By Chris Denison
Photos by Adam Campbell
When Dirt Rider learned that the new Kawasaki KX450F was essentially unchanged for 2014, we weren’t exactly surprised. This proven four-stroke took top honors in the 2013 Dirt Rider 450cc motocross shootout, a title that is not easy to achieve considering the high level of performance in this class. Thanks to a great engine package, solid handling and likable ergonomics, the 2013 KX450F earned the shootout win and has continued to prove itself on the track at the hands of Monster Energy Kawasaki’s Ryan Villopoto. In terms of changes, the 2014 features different grips and minor ECU updates; otherwise, this is the same bike as it was in 2013.
The 2014 KX450F new model introduction was fairly relaxed as these things go; Kawasaki invited the media to Competitive Edge MX Park and simply opened up the loamy track for a full two days of testing. After the first day, we reaffirmed what we already knew about this bike: the engine is incredibly strong, extremely responsive and overflowing with bottom-end delivery. Minor ECU changes for 2014 led to what we felt to be a slightly rich feeling down low, but this was easy to tune out with the help of Kawasaki’s KX FI Calibration Kit. Following the strong bottom, the Kawasaki continues to bark throughout an exciting mid-range which made short work of Comp Edge’s many technical jump combinations and big, steep takeoffs, many of which are right out of corners. Third gear on this machine is extremely versatile as you can ride it just about anywhere, though two of our testers also commented that the green 450 could be short-shifted and still maintain excellent pulling power. The highest RPM ranges are slightly flat, though we hardly ever rode the bike there due to the enticing nature of the torque down low.
Up front, the 48mm Kayaba Pneumatic Spring Fork (PSF) continues to work fairly well, though our fastest test rider struggled to find a setting he was happy with at Comp. For the most part the mid-stroke is fairly progressive, though this can become harsh at the tail end of a long moto. Bottoming resistance is typically excellent, something that we were reminded of several times whenever the wind would give us an extra boost over a particularly big jump. On square-edged bumps, the fork would blow through if the front was too heavily weighted. Good news for new Kawi owners is that the pump for the front fork now comes free with every KX450F motorcycle. In the rear, the shock holds up well while remaining plush enough to soak up braking bumps and chop. The bike remains stable in a straight line, with great front to back balance and good overall feel for a variety of rider weights.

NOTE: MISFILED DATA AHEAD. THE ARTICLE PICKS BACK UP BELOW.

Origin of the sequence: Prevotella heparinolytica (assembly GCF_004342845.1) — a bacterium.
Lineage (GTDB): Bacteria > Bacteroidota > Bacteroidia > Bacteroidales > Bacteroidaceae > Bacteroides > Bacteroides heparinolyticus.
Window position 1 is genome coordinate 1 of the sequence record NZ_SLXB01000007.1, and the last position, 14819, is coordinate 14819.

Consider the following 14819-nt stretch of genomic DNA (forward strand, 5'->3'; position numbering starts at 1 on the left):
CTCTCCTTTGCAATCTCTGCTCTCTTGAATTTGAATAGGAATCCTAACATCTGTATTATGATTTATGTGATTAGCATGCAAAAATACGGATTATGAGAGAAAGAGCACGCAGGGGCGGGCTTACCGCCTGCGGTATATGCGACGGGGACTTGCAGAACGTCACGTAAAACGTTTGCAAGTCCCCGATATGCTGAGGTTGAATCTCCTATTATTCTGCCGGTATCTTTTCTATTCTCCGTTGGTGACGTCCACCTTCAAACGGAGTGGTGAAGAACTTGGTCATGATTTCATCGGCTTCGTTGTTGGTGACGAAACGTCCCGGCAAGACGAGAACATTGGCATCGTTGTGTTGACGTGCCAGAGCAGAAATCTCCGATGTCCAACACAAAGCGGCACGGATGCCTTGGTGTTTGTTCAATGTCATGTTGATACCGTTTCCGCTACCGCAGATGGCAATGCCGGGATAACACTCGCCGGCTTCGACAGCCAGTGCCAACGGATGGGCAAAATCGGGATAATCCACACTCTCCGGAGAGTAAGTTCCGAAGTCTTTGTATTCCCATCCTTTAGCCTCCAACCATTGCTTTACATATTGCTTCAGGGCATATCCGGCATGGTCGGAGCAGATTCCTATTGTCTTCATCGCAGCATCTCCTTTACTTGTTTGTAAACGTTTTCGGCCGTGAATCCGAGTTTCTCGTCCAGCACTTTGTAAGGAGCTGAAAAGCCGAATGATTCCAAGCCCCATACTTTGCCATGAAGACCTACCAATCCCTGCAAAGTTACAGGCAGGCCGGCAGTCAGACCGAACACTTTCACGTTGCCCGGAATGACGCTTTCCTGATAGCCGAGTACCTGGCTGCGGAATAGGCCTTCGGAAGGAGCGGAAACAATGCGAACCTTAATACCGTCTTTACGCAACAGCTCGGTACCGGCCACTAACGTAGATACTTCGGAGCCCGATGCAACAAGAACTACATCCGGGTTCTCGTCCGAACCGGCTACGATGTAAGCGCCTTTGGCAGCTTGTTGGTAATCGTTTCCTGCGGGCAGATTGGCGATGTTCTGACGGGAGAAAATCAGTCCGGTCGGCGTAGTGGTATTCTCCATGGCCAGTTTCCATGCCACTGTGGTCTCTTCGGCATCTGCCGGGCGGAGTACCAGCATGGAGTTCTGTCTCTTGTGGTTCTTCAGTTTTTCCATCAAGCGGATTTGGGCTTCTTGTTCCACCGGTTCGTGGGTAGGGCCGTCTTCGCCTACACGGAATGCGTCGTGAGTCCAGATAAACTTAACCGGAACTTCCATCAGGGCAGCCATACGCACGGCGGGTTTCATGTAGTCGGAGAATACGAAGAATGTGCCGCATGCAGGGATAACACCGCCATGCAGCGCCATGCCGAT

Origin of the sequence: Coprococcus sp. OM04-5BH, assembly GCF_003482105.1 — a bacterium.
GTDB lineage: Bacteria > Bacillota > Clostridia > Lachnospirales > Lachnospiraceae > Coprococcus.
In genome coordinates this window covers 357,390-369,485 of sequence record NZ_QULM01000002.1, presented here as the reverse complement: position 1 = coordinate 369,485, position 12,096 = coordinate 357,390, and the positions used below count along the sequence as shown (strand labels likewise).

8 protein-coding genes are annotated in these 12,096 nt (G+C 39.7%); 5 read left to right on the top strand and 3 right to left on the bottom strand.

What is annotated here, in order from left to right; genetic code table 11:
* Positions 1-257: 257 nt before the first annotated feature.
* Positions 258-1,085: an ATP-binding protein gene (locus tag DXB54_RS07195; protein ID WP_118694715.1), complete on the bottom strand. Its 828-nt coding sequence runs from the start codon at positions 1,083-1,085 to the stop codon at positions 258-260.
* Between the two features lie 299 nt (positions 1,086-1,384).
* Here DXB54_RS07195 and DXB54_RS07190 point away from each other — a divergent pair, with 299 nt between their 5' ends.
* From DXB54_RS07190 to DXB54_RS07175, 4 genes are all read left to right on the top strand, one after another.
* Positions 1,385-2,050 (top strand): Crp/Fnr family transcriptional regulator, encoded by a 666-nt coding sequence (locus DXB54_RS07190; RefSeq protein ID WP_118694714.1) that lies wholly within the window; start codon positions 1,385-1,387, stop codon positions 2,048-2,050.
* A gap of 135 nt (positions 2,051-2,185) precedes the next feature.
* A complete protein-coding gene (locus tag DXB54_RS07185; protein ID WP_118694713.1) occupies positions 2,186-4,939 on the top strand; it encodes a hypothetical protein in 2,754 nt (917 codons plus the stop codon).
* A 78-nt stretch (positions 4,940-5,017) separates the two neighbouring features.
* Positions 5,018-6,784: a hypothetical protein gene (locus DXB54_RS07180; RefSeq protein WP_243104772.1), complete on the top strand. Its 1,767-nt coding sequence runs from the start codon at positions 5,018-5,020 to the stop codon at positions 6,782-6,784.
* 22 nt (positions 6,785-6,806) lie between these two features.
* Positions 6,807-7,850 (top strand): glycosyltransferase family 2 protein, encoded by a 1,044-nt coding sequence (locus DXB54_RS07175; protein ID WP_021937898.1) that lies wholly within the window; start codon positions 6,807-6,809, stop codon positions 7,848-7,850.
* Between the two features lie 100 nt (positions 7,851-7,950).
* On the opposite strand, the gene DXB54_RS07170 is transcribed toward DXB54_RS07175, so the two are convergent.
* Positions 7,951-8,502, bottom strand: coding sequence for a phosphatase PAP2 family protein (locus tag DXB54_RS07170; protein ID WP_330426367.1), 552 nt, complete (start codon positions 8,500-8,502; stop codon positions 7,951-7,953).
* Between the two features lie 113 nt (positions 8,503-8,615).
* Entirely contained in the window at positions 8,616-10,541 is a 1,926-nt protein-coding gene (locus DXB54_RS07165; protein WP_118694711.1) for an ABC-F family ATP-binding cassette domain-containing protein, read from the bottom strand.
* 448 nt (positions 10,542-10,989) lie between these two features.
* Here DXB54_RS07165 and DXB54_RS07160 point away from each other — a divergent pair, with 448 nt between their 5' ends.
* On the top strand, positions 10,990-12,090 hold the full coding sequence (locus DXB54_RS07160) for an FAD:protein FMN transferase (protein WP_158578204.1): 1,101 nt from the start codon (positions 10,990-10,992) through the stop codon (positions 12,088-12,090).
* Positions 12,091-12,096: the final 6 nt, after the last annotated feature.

If you steer a bike with the rear end, you’ll love the way the KX450F corners. Riders who typically like to back in and use the throttle to corner will be rewarded with the long, stable feel of the Kawasaki in turns. Quick direction changes require additional setup; you can’t turn this bike on a dime, but it definitely turns consistently once you get it settled into the corner. The ergonomics are universally well liked, with a softer grip compound and a narrower grip length standing as the only real changes to the machine for 2014. Kawasaki still offers four handlebar positions and two footpeg positions for the KX450F. The clutch, brakes and launch control all continue to work well on the 450F, with the blown-out sounding muffler once again being our biggest gripe about this bike.
All together, Kawasaki’s decision to keep their 450F the same for 2014 is a smart one because they already know that the bike works, but at the same time this may open the door for the competition to sneak in and challenge Kawi for 450cc dominance. From here, we’ll continue to test the KX450F until all of the other manufacturers have released their 2014 machines, and then it’s once again an all-out battle for the title of best 450cc motocross bike. But no matter what the competition has up its sleeve, Kawasaki knows that they have a contender on their hands.